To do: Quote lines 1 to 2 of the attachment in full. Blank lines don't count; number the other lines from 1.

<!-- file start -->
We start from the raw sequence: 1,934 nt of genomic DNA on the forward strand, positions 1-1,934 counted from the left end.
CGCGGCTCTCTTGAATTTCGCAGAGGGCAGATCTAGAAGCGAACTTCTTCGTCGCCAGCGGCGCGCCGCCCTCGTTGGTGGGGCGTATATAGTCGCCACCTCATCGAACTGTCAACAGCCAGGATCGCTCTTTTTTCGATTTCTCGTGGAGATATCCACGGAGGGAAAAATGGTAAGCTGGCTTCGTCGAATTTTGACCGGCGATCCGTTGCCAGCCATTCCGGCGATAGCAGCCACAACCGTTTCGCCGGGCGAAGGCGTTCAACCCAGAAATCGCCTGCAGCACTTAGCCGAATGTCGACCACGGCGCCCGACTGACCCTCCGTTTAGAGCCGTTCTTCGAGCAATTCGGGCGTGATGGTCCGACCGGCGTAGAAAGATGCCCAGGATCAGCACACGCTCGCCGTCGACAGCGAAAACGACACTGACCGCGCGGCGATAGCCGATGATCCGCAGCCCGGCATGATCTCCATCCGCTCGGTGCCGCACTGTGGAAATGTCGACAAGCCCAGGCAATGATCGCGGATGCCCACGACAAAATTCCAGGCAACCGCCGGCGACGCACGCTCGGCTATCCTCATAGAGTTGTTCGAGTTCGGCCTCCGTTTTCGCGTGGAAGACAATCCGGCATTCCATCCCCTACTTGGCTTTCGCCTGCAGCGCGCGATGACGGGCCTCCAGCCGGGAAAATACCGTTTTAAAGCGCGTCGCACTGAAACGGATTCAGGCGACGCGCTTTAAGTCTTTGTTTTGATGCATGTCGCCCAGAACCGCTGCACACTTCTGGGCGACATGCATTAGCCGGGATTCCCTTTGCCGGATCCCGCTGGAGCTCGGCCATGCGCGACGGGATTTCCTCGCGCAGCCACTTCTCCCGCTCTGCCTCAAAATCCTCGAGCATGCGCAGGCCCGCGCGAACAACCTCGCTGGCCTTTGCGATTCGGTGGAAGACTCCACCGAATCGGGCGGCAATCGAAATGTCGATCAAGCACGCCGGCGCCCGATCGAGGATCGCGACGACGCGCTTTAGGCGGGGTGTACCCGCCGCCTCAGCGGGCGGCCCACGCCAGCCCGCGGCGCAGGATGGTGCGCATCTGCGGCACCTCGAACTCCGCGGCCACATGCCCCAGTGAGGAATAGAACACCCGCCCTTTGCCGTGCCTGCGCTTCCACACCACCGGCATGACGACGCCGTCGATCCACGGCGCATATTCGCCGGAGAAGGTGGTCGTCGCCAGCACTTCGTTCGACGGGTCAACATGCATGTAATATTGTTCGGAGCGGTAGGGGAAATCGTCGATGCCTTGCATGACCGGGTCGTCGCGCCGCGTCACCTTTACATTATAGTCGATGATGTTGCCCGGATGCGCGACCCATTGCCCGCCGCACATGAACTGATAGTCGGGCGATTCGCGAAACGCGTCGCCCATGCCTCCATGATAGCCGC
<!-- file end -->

We start from the raw sequence: 1,934 nt of genomic DNA on the forward strand, positions 1-1,934 counted from the left end.
CGCGGCTCTCTTGAATTTCGCAGAGGGCAGATCTAGAAGCGAACTTCTTCGTCGCCAGCGGCGCGCCGCCCTCGTTGGTGGGGCGTATATAGTCGCCACCTCATCGAACTGTCAACAGCCAGGATCGCTCTTTTTTCGATTTCTCGTGGAGATATCCACGGAGGGAAAAATGGTAAGCTGGCTTCGTCGAATTTTGACCGGCGATCCGTTGCCAGCCATTCCGGCGATAGCAGCCACAACCGTTTCGCCGGGCGAAGGCGTTCAACCCAGAAATCGCCTGCAGCACTTAGCCGAATGTCGACCACGGCGCCCGACTGACCCTCCGTTTAGAGCCGTTCTTCGAGCAATTCGGGCGTGATGGTCCGACCGGCGTAGAAAGATGCCCAGGATCAGCACACGCTCGCCGTCGACAGCGAAAACGACACTGACCGCGCGGCGATAGCCGATGATCCGCAGCCCGGCATGATCTCCATCCGCTCGGTGCCGCACTGTGGAAATGTCGACAAGCCCAGGCAATGATCGCGGATGCCCACGACAAAATTCCAGGCAACCGCCGGCGACGCACGCTCGGCTATCCTCATAGAGTTGTTCGAGTTCGGCCTCCGTTTTCGCGTGGAAGACAATCCGGCATTCCATCCCCTACTTGGCTTTCGCCTGCAGCGCGCGATGACGGGCCTCCAGCCGGGAAAATACCGTTTTAAAGCGCGTCGCACTGAAACGGATTCAGGCGACGCGCTTTAAGTCTTTGTTTTGATGCATGTCGCCCAGAACCGCTGCACACTTCTGGGCGACATGCATTAGCCGGGATTCCCTTTGCCGGATCCCGCTGGAGCTCGGCCATGCGCGACGGGATTTCCTCGCGCAGCCACTTCTCCCGCTCTGCCTCAAAATCCTCGAGCATGCGCAGGCCCGCGCGAACAACCTCGCTGGCCTTTGCGATTCGGTGGAAGACTCCACCGAATCGGGCGGCAATCGAAATGTCGATCAAGCACGCCGGCGCCCGATCGAGGATCGCGACGACGCGCTTTAGGCGGGGTGTACCCGCCGCCTCAGCGGGCGGCCCACGCCAGCCCGCGGCGCAGGATGGTGCGCATCTGCGGCACCTCGAACTCCGCGGCCACATGCCCCAGTGAGGAATAGAACACCCGCCCTTTGCCGTGCCTGCGCTTCCACACCACCGGCATGACGACGCCGTCGATCCACGGCGCATATTCGCCGGAGAAGGTGGTCGTCGCCAGCACTTCGTTCGACGGGTCAACATGCATGTAATATTGTTCGGAGCGGTAGGGGAAATCGTCGATGCCTTGCATGACCGGGTCGTCGCGCCGCGTCACCTTTACATTATAGTCGATGATGTTGCCCGGATGCGCGACCCATTGCCCGCCGCACATGAACTGATAGTCGGGCGATTCGCGAAACGCGTCGCCCATGCCTCCATGATAGCCGC